Managed Support delivers the most comprehensive and tailored support for your business. Your support company tailors what is needed to meet your business needs and plans. They actively monitor and manage your systems, to minimize and identify potential risks. You will have access to a team of professionals to resolve challenges when they occur, which can be 24 x7 dependent on your business needs.
Managed support involves an annual contract and a good company will also deliver monthly reporting and a quarterly business review along with the guidance and expertise to allow your business to use technology to achieve your business goals. As a tip you need to be mindful of the renewal date for renewal contracts, as these often have a 90 day (sometimes longer) notice period and can roll over making it difficult to change or exit from poorly performing providers.
So, you’ve decided on the support model. You have a shortlist of providers eager to win your business. You now need to ensure that you’re going to get the service you expect. Here’s how to separate the wheat from the chaff.
Ask about response times.
When problems occur it is vital that these can be resolved with minimal impact to your business operation. All companies should offer guaranteed response times or Service Level Agreements (SLA’s).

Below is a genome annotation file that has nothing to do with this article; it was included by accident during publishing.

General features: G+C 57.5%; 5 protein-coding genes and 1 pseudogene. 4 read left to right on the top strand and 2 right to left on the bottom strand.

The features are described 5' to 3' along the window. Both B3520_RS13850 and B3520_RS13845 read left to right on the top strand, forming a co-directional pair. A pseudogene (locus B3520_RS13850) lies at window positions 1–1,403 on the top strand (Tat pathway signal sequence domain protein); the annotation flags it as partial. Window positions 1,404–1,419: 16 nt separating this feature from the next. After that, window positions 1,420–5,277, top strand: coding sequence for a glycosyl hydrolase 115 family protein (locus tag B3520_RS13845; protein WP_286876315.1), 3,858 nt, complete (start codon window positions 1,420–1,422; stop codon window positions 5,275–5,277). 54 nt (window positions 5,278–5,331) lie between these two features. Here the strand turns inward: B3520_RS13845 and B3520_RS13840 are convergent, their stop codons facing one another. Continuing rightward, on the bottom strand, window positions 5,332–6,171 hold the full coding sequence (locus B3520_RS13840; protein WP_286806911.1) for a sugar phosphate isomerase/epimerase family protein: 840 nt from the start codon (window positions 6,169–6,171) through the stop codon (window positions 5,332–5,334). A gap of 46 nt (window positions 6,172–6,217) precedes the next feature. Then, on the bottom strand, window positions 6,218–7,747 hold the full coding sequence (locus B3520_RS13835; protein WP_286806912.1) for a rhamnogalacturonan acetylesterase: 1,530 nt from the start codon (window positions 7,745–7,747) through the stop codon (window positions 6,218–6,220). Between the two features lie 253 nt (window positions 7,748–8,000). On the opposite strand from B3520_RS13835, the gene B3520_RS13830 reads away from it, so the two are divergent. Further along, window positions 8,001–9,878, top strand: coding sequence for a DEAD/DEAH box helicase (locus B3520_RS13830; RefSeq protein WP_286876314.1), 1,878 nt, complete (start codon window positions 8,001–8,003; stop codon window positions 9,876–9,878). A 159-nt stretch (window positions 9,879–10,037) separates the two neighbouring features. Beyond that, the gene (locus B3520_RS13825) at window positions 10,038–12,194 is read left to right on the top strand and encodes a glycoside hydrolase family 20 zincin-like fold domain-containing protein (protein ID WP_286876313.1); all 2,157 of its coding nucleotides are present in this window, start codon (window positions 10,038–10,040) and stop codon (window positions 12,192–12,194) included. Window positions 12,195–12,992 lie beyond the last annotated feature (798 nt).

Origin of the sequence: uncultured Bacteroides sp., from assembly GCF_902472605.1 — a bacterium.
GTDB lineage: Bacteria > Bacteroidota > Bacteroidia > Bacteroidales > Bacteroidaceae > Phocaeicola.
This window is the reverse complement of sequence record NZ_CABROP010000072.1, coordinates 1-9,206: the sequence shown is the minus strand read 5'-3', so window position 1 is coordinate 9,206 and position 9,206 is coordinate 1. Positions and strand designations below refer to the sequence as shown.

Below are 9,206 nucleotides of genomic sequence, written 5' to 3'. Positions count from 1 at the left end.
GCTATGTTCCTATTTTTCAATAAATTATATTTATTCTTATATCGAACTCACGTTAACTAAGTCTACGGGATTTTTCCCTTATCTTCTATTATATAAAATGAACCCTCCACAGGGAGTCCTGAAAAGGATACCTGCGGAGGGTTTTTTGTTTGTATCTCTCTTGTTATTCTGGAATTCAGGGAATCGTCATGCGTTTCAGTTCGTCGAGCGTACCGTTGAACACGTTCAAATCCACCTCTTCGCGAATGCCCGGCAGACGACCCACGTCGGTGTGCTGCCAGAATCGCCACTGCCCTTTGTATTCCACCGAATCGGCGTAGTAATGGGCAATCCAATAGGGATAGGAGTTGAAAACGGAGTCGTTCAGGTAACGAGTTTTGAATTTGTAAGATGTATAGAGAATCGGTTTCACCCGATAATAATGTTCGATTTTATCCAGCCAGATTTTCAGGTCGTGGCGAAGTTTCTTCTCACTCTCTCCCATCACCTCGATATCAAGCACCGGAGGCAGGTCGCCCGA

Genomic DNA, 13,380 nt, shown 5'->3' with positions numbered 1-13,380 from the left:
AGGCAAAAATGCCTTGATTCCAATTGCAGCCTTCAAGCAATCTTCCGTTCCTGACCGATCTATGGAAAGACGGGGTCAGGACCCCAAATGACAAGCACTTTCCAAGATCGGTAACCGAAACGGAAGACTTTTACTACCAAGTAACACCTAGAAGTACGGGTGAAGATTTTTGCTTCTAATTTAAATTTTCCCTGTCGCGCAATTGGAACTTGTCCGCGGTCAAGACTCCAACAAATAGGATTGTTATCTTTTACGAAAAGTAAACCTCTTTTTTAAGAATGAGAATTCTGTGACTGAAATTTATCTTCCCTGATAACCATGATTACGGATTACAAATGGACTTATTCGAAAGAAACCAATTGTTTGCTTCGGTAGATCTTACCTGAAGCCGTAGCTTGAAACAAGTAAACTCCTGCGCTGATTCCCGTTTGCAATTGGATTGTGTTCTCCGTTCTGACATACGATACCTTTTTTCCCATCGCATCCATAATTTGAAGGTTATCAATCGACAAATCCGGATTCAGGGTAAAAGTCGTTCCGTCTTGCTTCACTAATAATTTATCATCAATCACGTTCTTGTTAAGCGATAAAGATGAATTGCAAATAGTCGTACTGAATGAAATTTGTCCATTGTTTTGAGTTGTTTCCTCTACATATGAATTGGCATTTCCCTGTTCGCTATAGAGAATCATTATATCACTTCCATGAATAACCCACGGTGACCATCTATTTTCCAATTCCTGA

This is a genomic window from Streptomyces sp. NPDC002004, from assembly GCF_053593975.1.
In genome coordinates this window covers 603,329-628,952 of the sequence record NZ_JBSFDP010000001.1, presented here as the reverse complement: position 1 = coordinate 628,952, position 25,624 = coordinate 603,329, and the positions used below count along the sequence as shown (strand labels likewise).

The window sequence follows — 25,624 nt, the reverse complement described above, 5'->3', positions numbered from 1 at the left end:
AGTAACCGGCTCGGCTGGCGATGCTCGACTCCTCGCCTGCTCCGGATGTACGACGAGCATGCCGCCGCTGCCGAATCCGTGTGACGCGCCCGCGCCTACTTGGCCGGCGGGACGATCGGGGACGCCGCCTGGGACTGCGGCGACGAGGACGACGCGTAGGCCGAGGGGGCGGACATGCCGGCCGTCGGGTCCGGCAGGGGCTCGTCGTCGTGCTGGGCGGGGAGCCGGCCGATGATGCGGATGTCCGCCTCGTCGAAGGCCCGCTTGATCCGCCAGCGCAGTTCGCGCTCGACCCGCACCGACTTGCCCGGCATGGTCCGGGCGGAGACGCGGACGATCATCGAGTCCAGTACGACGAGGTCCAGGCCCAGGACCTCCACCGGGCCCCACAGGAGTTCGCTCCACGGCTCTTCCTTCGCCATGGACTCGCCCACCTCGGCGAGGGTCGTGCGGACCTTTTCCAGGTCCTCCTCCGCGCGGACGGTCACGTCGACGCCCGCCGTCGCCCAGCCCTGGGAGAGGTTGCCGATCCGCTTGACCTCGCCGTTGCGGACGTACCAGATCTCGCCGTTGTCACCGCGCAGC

These represent the time you will have to wait when a problem occurs. These will vary from company to company so ensure you check the SLA’s your service provider offers, and ensure these will match your requirements.
How will your account be managed?
With most companies, you will have a team of IT experts/technicians to support your business. Often you will be able to raise problems over the phone or by email, sometimes using Skype, a portal or other texting means. You will ordinarily also have an account manager who will oversee your contract and make sure that everything is running smoothly and you are happy with the service provided. On this point, be weary of one man operations as often they are busy fixing things rather than managing service levels, in addition experience of new and ever changing technologies can be limited.
Ask about the technologies they support?
I would guess you probably already have some IT and technology and this is changing at a fast pace, especially with more access to cloud services and software. Check with any provider that they can offer support for your systems, although many will make recommendations to ensure that your IT is fit for purpose and robust.
When I have a problem, how do I let you know?
Problems will always occur and when one arises you want it resolved as quickly as possible. There is no greater frustration than being unable to reach someone to fix it. Make sure any potential company has a dedicated support line and one that is not a mobile number. Ask about how calls are logged and support times and if support is available 24/7/365 which might not be needed for you at the moment but might be a future requirements. Some companies also have the ability to log support calls by email or directly through web access.
Will you be monitoring my network or equipment or fixing overnight?